The spring season is rapidly approaching which, for many U.S. college basketball enthusiasts, also signals the beginning of “March Madness.” But this year, there will be another tournament on campuses across North America: Blockchain Madness will commence this March 15th. Hosted by the Blockchain Education Network (BEN), formerly known as the College Cryptocurrency Network, three schools in the U.S. and three in Canada will compete against each other in a spirited blockchain event.
As a global ecosystem of students and young professionals, BEN is the catalyst behind a grassroots movement that supports blockchain education through campus events, hackathons, and other activities. It also provides educational resources and support for students seeking to start a new educational chapter at their school or campus.
In an interview with BTCMANAGER, Nicholas Abouzeid, Operations Director and Officer with BEN notes that BEN’s recent rebrand reflects a renewed effort to attract a broader scope of student interest. The goal he says is to cast a wider net, capturing the attention of kids in high school, colleges and universities, as well as dropouts who are working on startups and recent college grads who are seeing greater involvement in the high-stakes blockchain movement.
One of BEN’s recent featured events was its month-long hackathon last October. Teams from around the world, all college or high-school students, competed for prizes. The first prize was a week-long trip for the winners to the beautiful Mediterranean island of Ibiza.
The first-place team was comprised of two computer science students: Connor Fromknecht, a Masters student at MIT, and Jinglan Wang, a senior at Wellesley College. They were the hackers behind the winning innovation known as OZCoin, a fungible cryptocurrency that uses ring signatures to enhance three properties of prevailing cryptocurrencies — privacy, amount confidentiality, and transaction uniformity.
After the contest, Fromknecht and Wang praised the hackathon in a statement for being extremely well structured — complete with milestones that kept them on track and prizes that motivated them throughout the month-long stretch. They noted that the length of the event enabled them to develop their ideas much more thoroughly than via a traditional hackathon. “The Slack channels were particularly useful for getting help, advice, and making connections to experts and peers,” they said.
The runners up, business partners Steven Masley and Dakota Baber, presented an innovative solution called CryptID for organizations struggling to manage their ID systems.
Says Abouzeid, “They discovered a great way for organizations to place all of their IDs on the blockchain so that they can be publicly validated, mitigating the risk of imposters or nefarious people attempting to join their organization using fake IDs. We found them to be a great contributor to the competition.”
BEN’s next event, Blockchain Madness, will commence this week. It is being sponsored by Purse.io and ChangeTip with the first place prize being 1BTC for the winning team along with six Ledger wallets.
The six teams feature elite students from University of California-Berkeley, New York University, the Massachusetts Institute of Technology, the University of Toronto, Queen’s University and Wilfrid Laurier University.
“We’re really excited here at BEN to host this head-to-head, Jeopardy-style competition over Google Hangouts. It will be interesting to see who knows the most about bitcoin and blockchain among the contestants,” says Abouzeid.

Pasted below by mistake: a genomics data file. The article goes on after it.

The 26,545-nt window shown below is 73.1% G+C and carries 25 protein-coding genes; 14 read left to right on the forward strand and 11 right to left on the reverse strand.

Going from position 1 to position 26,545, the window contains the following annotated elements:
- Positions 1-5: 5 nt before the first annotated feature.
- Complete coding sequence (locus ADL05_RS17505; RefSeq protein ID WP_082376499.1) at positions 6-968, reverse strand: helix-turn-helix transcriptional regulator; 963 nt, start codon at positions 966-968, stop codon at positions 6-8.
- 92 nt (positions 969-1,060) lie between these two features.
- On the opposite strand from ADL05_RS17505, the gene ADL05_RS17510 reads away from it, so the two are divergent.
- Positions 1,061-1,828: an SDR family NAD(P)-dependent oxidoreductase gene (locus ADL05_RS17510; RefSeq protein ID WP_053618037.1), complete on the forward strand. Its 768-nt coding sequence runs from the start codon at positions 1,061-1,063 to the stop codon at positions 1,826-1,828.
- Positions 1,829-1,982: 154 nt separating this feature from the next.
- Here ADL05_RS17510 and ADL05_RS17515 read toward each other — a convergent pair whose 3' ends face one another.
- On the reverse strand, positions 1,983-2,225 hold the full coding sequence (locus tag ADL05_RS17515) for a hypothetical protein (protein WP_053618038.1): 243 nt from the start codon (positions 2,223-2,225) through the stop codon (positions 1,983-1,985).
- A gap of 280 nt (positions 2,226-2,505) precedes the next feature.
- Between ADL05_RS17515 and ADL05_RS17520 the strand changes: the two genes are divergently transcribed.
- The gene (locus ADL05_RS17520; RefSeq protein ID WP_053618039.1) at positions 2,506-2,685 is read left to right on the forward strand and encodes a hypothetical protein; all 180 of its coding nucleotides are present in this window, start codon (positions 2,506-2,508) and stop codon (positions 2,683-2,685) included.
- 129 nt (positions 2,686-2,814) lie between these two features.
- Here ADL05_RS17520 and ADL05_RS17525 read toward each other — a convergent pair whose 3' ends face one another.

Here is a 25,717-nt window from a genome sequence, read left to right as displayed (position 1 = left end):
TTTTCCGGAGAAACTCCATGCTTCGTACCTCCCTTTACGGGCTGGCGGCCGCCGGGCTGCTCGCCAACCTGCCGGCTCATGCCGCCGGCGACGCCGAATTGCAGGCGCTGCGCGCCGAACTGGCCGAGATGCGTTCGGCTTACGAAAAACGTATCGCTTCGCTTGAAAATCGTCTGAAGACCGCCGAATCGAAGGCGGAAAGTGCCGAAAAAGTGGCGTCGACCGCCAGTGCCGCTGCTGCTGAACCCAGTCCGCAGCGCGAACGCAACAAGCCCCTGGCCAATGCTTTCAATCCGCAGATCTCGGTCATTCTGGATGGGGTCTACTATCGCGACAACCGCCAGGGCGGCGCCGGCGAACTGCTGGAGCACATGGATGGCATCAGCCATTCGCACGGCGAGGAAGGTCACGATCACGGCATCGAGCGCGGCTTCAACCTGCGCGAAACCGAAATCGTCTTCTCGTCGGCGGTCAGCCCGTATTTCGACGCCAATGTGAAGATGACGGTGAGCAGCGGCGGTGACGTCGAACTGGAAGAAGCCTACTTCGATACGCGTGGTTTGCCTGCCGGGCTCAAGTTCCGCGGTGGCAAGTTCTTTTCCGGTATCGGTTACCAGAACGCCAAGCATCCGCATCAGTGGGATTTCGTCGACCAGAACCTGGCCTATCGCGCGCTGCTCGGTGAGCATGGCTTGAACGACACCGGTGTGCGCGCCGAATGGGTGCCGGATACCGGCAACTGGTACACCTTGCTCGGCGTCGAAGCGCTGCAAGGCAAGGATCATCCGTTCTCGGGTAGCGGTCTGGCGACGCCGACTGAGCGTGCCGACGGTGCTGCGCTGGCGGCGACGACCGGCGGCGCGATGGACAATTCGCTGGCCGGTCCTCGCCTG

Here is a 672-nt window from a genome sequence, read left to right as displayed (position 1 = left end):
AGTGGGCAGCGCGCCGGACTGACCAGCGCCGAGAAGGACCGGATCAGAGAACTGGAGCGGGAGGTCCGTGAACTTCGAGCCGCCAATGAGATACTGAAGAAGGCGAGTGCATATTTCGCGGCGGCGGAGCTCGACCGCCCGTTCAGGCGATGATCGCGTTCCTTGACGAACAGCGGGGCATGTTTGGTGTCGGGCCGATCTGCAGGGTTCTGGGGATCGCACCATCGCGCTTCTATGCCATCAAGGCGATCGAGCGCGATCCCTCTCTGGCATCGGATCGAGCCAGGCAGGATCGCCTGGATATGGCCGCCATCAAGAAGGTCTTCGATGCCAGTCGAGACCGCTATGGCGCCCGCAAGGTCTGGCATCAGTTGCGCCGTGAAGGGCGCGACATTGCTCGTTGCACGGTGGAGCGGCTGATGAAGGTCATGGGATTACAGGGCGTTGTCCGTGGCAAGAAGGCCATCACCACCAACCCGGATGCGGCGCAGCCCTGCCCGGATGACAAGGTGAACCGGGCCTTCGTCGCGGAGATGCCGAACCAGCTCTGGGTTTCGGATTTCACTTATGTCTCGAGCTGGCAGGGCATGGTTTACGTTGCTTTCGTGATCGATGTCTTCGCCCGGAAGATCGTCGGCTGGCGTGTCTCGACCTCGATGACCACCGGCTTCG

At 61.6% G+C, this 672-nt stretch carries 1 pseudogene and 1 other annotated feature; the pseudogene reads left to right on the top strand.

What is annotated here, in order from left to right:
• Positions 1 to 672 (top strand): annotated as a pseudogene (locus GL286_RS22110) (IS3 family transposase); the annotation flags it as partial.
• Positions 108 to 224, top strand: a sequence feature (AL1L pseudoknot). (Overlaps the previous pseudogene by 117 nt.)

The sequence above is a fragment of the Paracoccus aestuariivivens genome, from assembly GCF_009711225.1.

Abouzeid points out that they are currently hosting a trivia contest as a ramp up to Blockchain Madness via BEN’s Twitter account. “People have been jumping in and suggesting questions. We are offering a small BTC reward for those who get the correct answer. It’s a fun way to really increase hype and get everyone interested.”
Abouzeid’s Journey to BEN
Currently, a freshman at Vassar College, Abouzeid was lucky enough to meet an alum from his school, who worked at Netki. “He ended up connecting me with some people at a conference I was attending, including Patrick Cines, who is currently a junior at Penn State University. When I met with him last summer, Patrick tells me, ‘because you seem to like bitcoin, let me invite you to our Slack.’ I was a senior in high school at the time and enjoyed chatting with everyone on this BEN forum. Then during the summer, I attended a conference in Los Angeles that was being sponsored by BEN called Keynote 2015. It was there where I met the BEN team. Later that year, when Patrick stepped down to start a company, he asked me to consider stepping into a leadership role.”
Abouzeid says that it’s exciting being a part of an effort to fuel the next generation of blockchain innovation.
BEN is sort of like a big think tank for students attempting something that may be new to them but that other students across the country may have tried. It’s a cool way for more experienced students to reach out and help those that are just getting into the space.
He notes that a large part of BEN’s work involves assisting the student clubs in getting approval from their college or university. “Universities are sometime hesitant to approve a bitcoin club, especially with Silk Road and all of the bad press that happened in the past. We explain to them how blockchain is being used for some cool stuff in the tech space and lots of investment. Venture capital money is being poured into it. Then they usually warm up and become more receptive.”
Abouzeid believes that the greatest thing anyone can do for BEN and the broader blockchain cause is to take time out of their day to sit down with people to explain it in a way that doesn’t come off as flippant.
People sitting down and having conversations — that’s the way we all grow. It has been really fun to be a part of that here at BEN.